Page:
The long way through Software Craftsmanship

Searching on a suite of failing tests

Aug 13, 2015 - 5 minute read - Comments - tipsearchnaive-searchbinary-searchdichotomous-searchcomparisonspringcontextend-to-end-testtest-dependencyantipattern

Motivation

Today, at a client, in the green phase, we had a test suite which was failing: the whole suite fails but the test cases, individually, succeed.

So my first impression was that something was being shared between tests. Also confirmed because the failing class was an EndToEnd test, in which we load the whole spring context

A quick glance was not revealing anything interesting, so I decided to find which is the minimum suite (as opposed as to the whole suite) that makes the new testcase fail, expecting to narrow the search for possible causes. This is very similar to what QuickCheck does, to generate the minimum testcase that breaks your property. In this way, you can focus in a possibly simpler1 feature.

This post covers how to perform this search.

Mathematical formulation

Let T be a sequence of tests: i1, i2, ..., in, F, j1, j2, ..., jm

where:

  • i are green tests
  • F is first failing test
    • when executed in isolation, is green
    • when executed in the sequence, is red
  • j are tests after the failed test.

In this case, the order is important, as the failed test suite (presumably) comes from a shared state set by a previous test.

The first search-space pruning is to remove the j, as they supposedly don’t have any effect (as they are after the failed test)

let T1 be a subsequence of T that includes i and F: i1, i2, ..., in, F

Then it is assumed that one (or more) of the i generates an inconsistent state that makes F fail.

In the sequence T1, F fails, but in the sequence TF composed by F only, the test succeeds. This can be thought as the equivalent of the Intermediate value theorem, also called Bolzano’s theorem, where the T1 is at one side ot the axis and the TF at another. The theorem proves that there must be at least one value where the domain of the function crosses the axis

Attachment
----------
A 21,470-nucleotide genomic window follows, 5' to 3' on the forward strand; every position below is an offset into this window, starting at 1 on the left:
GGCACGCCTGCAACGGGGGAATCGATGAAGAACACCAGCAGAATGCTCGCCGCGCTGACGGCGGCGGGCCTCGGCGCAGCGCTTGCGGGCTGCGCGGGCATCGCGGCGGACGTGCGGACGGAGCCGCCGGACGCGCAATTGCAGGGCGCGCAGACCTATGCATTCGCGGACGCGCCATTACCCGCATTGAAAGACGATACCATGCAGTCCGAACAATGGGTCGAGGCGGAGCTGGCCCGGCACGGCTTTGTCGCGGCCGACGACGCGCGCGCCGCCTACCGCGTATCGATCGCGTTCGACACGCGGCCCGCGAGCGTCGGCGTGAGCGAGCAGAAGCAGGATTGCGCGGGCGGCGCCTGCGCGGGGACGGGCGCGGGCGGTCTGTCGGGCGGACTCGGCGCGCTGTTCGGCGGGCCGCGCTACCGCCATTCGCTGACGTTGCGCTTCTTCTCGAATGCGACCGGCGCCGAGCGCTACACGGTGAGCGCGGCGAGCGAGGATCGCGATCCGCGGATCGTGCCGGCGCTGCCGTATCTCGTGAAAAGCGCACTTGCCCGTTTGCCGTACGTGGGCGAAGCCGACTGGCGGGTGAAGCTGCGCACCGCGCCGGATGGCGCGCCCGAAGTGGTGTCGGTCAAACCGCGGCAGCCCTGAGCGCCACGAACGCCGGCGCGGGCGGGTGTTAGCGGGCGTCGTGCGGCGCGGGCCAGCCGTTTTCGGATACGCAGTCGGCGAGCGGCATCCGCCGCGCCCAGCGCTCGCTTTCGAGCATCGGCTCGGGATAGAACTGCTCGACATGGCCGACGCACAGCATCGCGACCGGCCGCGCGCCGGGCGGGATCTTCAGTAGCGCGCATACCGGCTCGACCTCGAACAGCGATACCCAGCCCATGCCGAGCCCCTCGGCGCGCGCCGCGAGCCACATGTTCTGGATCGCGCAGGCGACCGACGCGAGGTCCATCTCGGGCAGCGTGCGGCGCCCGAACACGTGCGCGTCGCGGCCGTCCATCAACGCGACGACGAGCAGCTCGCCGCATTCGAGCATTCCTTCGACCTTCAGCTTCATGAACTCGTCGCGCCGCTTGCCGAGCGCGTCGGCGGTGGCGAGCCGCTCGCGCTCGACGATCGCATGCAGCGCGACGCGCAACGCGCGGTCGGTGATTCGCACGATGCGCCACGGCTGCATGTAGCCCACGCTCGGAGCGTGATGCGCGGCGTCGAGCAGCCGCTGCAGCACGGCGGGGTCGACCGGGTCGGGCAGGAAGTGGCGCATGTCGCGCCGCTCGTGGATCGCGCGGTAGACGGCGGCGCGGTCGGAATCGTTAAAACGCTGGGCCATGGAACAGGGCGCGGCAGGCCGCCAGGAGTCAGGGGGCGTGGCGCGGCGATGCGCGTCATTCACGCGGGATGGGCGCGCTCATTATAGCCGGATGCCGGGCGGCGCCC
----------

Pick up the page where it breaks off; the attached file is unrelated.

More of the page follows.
I say “thought of” because that theorem is only for continous functions and sets are not (are discrete) but the analogy is good enough: if one sequence is OK but the other isn’t, there must be a minimum sequence where the result is OK and another one where the results are not. They two sequences must not be the same case as one result cannot be OK and not OK at the same time.

The first way of searching would be find the minimum set that fails:

  • include F, then another from i1,...,in that makes the F fail. F the last one, because it needs to be affected by the side effects from the preceding test.
  • if the first strategy does not work, for each of the above cases, add another from the i1,...,in (except the one that was added)

For the first step, it takes O(n * 2), assuming executing a single test costs O(1). Reduces to O(n)

For the second step, O(n * n-1 * 3). Reduces to O(n^2)

For the third step, O(n * n-1 * n-2 * 4). Reduces to O(n^3)

For the nth step, it costs O(n * n-1 * n-2 * ... * n-(n-1) * (n+1)). Reduces to O(n^n). Which is polynomical but not feasible for medium-sized n (in an automatic fashion) or small n (in a manual fashion)

(This is also known as binary search)

Inspired by git-bisect, I decided to treat the sequence i1, ..., in as the source for the dicotomical search, applying the subsequences to F.

The first step, it takes O(n/2 * n/2) = O(n^2) to execute half the tests

The second step, is to execute half the number of the tests previously executed, either from the sequence before (if the F fails) or from the other half (if F does not fail). The cost is O(n/4 * n/4) = O(n^2)

For the nth step, the cost is O(n/2^n * n/2^n) = O(n^2/2^n) = O(0)

This n in the nth step is smaller than the other n, as each step divides by two the amount of tests to be included.

The amount of tests to be executed is n + n/2 + n/4 + n/8 + ... + 1 which is roughly 2n. Executing each test costs O(1) (by the assumption before), so the total cost is O(2n) = O(n)

If we take it by the amount of steps we need to manually execute is 1 for the whole, 1 for the half, 1 for the quarter, …. = O(log2 n)

Procedure

To keep the executed tests, I created a support branch where I deleted the tests that were selected to be excluded. Always executed “all tests in the suite” as this makes it faster to select in the IDE.

When the half taken was wrong, I reverted the last commit and selected the other half.

After finding the minimum sequence and solving the issue, this support branch was discarded

Conclusion

In the real scenario, with around 100 tests, searching manually in the naïve way would not have been possible. It would have cost 100 steps, as the minimum set that produces F had size 2 (so only one step was necessary).

Applying the dichotomous search, in 8-10 steps I had finished, with the guarantee that no matter how many tests produced the F I would have found it in a reasonable amount of time.

Comments

Finally, the root cause for the failing test F was the OrientDB InMemory implementation with Spring context, as the former does not allow two instances at the same time in the same JVM.

It was solved using @DirtiesContext in both cases of the minimum sequence that forms F, so no matter which order the executor decides, the context will always be clean for the next execution.

We found this thanks to a teammate’s intuition.


  1. Because maybe the minimum testcase is more difficult than another. [return]

Brown-bag session: Spring Boot Coding dojo: Goldbach Conjecture

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